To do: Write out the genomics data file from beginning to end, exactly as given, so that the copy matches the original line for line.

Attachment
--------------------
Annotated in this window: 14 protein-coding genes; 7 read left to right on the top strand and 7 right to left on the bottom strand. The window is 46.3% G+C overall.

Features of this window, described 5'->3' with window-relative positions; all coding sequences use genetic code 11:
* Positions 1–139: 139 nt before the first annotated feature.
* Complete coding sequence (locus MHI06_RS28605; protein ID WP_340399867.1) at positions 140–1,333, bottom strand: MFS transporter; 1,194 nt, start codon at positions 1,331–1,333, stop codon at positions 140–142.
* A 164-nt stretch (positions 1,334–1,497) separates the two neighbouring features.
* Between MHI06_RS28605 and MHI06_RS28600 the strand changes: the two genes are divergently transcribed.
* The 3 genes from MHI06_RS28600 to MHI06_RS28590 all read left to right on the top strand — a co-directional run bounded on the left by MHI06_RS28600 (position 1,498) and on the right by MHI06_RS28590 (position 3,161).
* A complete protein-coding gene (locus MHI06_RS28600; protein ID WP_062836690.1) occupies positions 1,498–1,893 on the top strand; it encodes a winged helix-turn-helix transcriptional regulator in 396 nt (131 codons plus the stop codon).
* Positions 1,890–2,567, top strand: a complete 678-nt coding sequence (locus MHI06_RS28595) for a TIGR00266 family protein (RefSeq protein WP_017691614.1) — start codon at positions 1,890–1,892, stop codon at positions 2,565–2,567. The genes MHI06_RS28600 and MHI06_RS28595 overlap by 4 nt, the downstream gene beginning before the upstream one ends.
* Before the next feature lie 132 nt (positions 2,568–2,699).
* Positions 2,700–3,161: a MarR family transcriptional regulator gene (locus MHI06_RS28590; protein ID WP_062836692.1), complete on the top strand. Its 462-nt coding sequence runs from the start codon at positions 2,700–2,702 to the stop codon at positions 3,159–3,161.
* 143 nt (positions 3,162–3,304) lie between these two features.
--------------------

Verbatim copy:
Annotated in this window: 14 protein-coding genes; 7 read left to right on the top strand and 7 right to left on the bottom strand. The window is 46.3% G+C overall.

Features of this window, described 5'->3' with window-relative positions; all coding sequences use genetic code 11:
* Positions 1–139: 139 nt before the first annotated feature.
* Complete coding sequence (locus MHI06_RS28605; protein ID WP_340399867.1) at positions 140–1,333, bottom strand: MFS transporter; 1,194 nt, start codon at positions 1,331–1,333, stop codon at positions 140–142.
* A 164-nt stretch (positions 1,334–1,497) separates the two neighbouring features.
* Between MHI06_RS28605 and MHI06_RS28600 the strand changes: the two genes are divergently transcribed.
* The 3 genes from MHI06_RS28600 to MHI06_RS28590 all read left to right on the top strand — a co-directional run bounded on the left by MHI06_RS28600 (position 1,498) and on the right by MHI06_RS28590 (position 3,161).
* A complete protein-coding gene (locus MHI06_RS28600; protein ID WP_062836690.1) occupies positions 1,498–1,893 on the top strand; it encodes a winged helix-turn-helix transcriptional regulator in 396 nt (131 codons plus the stop codon).
* Positions 1,890–2,567, top strand: a complete 678-nt coding sequence (locus MHI06_RS28595) for a TIGR00266 family protein (RefSeq protein WP_017691614.1) — start codon at positions 1,890–1,892, stop codon at positions 2,565–2,567. The genes MHI06_RS28600 and MHI06_RS28595 overlap by 4 nt, the downstream gene beginning before the upstream one ends.
* Before the next feature lie 132 nt (positions 2,568–2,699).
* Positions 2,700–3,161: a MarR family transcriptional regulator gene (locus MHI06_RS28590; protein ID WP_062836692.1), complete on the top strand. Its 462-nt coding sequence runs from the start codon at positions 2,700–2,702 to the stop codon at positions 3,159–3,161.
* 143 nt (positions 3,162–3,304) lie between these two features.